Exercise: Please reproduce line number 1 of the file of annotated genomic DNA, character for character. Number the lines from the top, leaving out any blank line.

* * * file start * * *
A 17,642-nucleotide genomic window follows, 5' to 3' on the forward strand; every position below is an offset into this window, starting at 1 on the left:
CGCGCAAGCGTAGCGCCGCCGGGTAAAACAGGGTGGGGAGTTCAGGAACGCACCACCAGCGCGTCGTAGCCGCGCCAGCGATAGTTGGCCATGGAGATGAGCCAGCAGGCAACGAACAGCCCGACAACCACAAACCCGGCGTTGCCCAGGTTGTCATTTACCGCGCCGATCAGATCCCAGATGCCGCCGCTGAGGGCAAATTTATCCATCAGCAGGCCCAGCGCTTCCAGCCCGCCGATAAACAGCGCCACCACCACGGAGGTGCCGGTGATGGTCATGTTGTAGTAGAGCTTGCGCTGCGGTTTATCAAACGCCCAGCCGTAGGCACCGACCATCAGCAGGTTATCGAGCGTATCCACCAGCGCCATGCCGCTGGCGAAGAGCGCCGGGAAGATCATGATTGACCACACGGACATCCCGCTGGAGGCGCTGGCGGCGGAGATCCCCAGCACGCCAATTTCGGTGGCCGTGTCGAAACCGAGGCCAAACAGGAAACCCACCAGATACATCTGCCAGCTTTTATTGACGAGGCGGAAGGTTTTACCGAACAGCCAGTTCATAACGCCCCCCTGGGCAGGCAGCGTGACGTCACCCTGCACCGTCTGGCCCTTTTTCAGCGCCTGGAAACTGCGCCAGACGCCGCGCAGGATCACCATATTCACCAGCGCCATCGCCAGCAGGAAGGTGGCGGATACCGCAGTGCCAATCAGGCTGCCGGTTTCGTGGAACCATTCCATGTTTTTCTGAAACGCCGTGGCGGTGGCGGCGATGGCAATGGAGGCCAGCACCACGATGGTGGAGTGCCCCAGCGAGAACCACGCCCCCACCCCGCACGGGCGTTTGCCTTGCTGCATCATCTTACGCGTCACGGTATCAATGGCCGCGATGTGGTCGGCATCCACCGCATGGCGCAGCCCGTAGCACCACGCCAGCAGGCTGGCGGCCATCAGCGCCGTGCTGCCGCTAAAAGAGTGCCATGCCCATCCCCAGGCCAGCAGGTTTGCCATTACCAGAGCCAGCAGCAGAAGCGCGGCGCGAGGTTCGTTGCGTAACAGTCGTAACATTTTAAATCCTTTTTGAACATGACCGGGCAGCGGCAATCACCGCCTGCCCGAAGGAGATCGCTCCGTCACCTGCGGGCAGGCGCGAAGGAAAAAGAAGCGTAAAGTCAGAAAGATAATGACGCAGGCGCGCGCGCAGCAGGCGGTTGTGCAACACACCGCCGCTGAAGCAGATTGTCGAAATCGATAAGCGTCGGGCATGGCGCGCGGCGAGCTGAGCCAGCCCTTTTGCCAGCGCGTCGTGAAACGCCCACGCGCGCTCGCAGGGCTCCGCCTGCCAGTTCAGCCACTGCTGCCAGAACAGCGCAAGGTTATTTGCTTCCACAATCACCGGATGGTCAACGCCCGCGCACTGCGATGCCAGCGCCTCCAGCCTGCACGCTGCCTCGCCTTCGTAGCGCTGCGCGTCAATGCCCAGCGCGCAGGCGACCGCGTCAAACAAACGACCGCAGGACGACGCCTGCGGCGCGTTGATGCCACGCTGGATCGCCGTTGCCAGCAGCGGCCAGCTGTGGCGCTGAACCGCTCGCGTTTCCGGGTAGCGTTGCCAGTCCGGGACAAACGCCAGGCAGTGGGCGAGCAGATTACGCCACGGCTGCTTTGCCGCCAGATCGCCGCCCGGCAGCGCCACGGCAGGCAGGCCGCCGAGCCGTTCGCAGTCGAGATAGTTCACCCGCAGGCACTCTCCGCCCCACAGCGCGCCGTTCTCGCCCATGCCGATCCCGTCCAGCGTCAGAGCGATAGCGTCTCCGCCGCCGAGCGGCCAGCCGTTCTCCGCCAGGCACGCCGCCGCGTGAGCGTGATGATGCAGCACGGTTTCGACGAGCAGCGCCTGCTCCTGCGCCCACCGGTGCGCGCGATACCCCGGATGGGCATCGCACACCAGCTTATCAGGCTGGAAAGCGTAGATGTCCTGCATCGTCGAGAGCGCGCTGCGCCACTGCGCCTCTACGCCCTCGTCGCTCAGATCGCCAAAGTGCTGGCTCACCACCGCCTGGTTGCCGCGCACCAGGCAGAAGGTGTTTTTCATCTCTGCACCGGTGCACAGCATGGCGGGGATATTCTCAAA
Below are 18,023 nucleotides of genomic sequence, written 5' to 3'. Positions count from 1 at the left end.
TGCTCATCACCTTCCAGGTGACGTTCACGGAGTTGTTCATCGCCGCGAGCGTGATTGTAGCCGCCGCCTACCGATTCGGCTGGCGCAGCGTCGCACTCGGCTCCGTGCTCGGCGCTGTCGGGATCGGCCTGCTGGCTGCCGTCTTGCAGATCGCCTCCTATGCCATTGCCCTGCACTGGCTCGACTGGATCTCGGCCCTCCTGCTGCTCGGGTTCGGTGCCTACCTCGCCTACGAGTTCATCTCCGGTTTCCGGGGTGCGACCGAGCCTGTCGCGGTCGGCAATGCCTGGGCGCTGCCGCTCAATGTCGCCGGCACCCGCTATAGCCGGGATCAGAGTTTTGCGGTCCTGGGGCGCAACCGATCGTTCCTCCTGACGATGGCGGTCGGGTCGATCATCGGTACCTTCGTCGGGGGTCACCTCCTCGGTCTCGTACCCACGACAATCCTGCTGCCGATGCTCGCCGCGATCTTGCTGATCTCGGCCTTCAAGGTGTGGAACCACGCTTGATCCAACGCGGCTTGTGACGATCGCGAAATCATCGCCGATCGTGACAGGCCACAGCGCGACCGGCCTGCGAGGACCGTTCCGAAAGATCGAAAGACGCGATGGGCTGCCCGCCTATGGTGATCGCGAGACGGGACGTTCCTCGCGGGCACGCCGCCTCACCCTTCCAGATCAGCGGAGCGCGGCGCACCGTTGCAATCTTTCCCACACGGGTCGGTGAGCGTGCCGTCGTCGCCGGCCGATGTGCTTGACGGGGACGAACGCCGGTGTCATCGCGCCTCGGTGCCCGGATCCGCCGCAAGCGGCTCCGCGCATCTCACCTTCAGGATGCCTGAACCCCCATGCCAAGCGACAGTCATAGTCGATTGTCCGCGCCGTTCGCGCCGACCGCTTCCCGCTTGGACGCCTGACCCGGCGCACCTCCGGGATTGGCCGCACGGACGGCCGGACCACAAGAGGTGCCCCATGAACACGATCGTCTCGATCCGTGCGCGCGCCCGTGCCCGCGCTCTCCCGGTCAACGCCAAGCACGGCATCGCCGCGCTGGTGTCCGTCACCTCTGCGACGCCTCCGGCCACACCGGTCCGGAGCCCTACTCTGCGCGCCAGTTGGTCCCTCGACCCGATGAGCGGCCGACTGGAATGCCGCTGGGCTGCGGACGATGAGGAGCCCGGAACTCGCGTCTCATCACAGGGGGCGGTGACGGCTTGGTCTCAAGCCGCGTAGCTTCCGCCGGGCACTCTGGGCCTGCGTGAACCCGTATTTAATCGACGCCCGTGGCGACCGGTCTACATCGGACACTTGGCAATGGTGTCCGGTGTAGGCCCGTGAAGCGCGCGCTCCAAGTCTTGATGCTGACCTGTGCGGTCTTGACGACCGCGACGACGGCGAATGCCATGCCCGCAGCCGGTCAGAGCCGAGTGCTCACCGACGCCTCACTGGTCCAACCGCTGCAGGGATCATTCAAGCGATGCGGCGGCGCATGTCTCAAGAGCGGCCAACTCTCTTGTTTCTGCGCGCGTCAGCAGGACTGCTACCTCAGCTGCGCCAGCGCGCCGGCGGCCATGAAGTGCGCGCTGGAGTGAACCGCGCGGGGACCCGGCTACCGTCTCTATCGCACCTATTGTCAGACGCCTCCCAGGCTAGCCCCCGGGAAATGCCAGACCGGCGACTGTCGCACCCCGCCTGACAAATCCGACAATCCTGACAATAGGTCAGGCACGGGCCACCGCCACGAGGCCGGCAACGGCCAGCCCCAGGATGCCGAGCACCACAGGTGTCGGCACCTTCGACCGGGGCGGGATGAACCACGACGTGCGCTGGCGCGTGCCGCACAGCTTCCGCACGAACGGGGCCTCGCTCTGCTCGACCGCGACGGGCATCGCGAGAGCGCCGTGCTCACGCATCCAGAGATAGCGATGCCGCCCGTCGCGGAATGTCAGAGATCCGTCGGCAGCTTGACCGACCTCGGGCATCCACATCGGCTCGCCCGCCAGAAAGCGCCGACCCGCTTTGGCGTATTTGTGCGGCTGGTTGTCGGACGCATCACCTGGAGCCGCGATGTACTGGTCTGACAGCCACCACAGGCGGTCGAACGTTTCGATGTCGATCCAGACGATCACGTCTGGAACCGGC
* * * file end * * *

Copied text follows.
A 17,642-nucleotide genomic window follows, 5' to 3' on the forward strand; every position below is an offset into this window, starting at 1 on the left: